Editor’s note: Father Raymond de Souza reflected on his relationship with the late Cardinal recently on EWTN’s Register Radio. Listen to the full interview here or embedded below.
The death of Cardinal George Pell was a monumental loss for the Church and an immense personal sadness for me.
On the occasion of his 80th birthday, I wrote about his legacy, but fully expected in June 2021 that his contributions would be continuing and essential. That he was in the last 18 months of his life had not entered my mind. I concluded that column: Ad multos annos, Cardinal Pell! Alas, there were not to be annos, let alone multos.
Now he is dead and the magnitude of the man can be measured in part by the massive reaction his death has occasioned — rather singular for a retired cardinal — both in Australia and around the Catholic world. In the days to come before his pontifical requiem and burial in Sydney, I intend to detail here the sheer impact of what his successor in that see, Archbishop Anthony Fisher, calls “the most prominent churchman that Australia has ever produced, and certainly the most influential within our country — as well as around the world.”
First, though, it may be of comfort to those who mourn him personally — and those who admired him from afar — to share some of my memories of the man.
Upon his death, I was surprised to realize that I first met Cardinal Pell more than 24 years ago. I had arrived in Rome in August 1998 as a seminarian and had agreed to help out the Register for a few months (!) as it searched for a new Rome correspondent. That fall, the Australian bishops were in Rome at the Synod for Oceania and for a “come to Peter” meeting with the heavyweights of the John Paul era, including Cardinals Joseph Ratzinger and Jorge Medina Estévez.
I was sent to interview Archbishop Pell, then of Melbourne. The very public correction Cardinal Ratzinger and the others had administered to flaccid Australian hierarchy was a vindication for the archbishop. He spoke frankly, answered every question I put to him forthrightly and some I didn’t even ask.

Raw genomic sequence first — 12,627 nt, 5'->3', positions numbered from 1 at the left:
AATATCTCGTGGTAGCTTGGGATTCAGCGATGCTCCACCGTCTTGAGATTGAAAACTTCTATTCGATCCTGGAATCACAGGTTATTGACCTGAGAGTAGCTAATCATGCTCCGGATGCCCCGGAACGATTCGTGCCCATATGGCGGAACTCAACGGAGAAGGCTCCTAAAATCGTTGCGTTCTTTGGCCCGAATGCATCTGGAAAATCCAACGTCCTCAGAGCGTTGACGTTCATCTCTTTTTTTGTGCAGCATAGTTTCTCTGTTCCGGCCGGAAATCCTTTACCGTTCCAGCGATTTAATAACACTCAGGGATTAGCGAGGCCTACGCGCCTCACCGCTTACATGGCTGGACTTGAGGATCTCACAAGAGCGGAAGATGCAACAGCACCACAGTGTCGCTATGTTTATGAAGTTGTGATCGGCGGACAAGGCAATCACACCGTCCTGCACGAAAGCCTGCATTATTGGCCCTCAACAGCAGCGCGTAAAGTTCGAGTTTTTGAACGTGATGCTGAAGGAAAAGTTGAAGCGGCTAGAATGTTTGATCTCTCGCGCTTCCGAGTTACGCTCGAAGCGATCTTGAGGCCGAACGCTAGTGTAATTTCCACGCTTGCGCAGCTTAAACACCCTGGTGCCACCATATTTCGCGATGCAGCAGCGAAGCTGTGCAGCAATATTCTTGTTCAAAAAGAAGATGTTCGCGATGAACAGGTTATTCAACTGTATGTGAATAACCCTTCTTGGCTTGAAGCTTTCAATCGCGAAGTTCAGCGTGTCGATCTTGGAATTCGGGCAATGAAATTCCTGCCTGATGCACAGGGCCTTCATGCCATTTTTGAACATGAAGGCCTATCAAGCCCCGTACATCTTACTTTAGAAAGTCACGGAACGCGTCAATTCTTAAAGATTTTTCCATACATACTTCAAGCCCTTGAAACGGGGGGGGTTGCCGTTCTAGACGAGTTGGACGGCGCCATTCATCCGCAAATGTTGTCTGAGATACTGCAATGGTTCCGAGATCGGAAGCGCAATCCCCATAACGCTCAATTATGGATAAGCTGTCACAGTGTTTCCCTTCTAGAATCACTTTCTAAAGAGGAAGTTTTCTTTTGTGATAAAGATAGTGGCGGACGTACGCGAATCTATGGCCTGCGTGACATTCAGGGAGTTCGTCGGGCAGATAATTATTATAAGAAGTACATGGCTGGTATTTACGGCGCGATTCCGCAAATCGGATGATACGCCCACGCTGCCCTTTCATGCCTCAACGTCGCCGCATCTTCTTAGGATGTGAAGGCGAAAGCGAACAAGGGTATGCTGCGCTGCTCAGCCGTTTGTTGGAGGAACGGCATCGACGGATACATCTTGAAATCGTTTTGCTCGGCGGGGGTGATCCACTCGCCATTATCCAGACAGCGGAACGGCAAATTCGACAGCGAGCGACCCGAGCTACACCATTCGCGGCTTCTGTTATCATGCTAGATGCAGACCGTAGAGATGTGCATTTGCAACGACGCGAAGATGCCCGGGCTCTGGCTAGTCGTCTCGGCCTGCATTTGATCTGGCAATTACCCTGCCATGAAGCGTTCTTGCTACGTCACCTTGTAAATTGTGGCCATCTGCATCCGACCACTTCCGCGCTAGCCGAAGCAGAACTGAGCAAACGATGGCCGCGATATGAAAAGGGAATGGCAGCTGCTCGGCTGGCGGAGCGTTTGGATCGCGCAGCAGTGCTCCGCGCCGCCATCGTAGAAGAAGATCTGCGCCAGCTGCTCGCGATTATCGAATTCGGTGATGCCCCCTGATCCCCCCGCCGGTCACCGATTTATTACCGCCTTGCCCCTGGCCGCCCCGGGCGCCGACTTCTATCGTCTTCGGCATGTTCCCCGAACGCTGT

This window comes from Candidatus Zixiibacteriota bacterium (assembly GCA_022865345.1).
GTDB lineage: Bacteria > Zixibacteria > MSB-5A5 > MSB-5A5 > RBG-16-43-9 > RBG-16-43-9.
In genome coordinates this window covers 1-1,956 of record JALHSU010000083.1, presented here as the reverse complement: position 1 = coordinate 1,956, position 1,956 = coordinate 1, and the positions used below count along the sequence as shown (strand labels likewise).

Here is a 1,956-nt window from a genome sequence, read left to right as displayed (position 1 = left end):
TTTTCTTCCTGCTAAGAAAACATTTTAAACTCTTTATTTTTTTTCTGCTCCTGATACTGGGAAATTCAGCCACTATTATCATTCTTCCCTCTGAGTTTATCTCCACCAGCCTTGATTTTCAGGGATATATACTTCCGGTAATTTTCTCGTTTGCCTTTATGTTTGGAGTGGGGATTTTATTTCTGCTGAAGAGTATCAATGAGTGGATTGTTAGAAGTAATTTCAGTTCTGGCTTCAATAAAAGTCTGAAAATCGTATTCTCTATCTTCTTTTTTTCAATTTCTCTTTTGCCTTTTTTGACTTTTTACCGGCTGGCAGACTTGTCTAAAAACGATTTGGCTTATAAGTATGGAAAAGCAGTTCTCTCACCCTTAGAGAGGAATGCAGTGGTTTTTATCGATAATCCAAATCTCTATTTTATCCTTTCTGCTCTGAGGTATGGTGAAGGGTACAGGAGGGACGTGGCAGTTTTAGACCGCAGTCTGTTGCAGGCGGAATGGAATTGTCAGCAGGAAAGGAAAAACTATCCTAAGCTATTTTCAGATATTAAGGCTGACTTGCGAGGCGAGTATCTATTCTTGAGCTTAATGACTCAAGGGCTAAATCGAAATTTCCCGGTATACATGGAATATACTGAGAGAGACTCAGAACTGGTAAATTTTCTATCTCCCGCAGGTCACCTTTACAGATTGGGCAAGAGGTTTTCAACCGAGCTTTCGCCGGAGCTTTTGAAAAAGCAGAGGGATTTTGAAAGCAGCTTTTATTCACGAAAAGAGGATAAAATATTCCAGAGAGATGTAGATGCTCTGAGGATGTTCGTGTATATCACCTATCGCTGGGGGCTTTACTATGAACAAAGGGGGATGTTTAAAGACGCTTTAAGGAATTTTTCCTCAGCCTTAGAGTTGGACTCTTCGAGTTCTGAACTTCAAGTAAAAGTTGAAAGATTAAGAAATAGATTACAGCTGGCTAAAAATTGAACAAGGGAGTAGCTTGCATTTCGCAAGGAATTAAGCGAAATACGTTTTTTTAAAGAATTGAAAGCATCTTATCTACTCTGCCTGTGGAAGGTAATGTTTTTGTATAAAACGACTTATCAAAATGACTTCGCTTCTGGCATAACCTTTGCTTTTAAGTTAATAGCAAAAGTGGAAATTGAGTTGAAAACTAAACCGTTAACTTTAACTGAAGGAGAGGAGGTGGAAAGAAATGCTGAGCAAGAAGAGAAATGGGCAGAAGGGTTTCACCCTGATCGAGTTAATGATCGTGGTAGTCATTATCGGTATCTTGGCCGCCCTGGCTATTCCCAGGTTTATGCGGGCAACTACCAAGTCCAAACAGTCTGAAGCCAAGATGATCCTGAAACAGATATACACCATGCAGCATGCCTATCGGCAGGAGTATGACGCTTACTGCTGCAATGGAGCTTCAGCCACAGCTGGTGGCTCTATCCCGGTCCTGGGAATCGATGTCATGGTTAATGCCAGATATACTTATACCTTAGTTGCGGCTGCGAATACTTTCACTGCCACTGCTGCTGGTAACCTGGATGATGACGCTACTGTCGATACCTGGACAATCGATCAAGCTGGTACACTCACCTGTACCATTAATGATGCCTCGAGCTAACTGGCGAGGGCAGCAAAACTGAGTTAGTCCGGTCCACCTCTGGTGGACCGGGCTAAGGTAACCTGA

I had no idea that I had begun at the top; that George Pell was the best interview in the English-speaking Catholic world.
Acquiring a Father
The interview done, he took an interest in this first-year seminarian. I would discover later that he took a keen interest in many young people whom he thought had potential to serve Christ and his Church. He invited me to join his Melbourne seminarians in Rome for dinner later that week.
After that, on his trips to Rome, he would regularly check in on me, making time for a Commonwealth seminarian on the other side of the world. I received more pranzo and cena invitations from Archbishop Pell when I was a seminarian than I have received in 20 years of priesthood at home from my own ordinaries.
I enjoyed immensely his company and his guidance. He had an easy manner in correcting me — often — when discussing the vagaries of the Roman scene.
“Raymond, you don’t actually know that,” he would say. “You may think it is true, you may have heard that it is true, but you don’t know that with certainty.”
His passion for truth was not only about Catholic doctrine; he insisted that our private conversations be rooted in the truth — not a universal practice in the worlds of journalism, or Roman gossip.
He became a true spiritual father to me, for whom I grew in both affection and reverence, which every son desires to have for his father.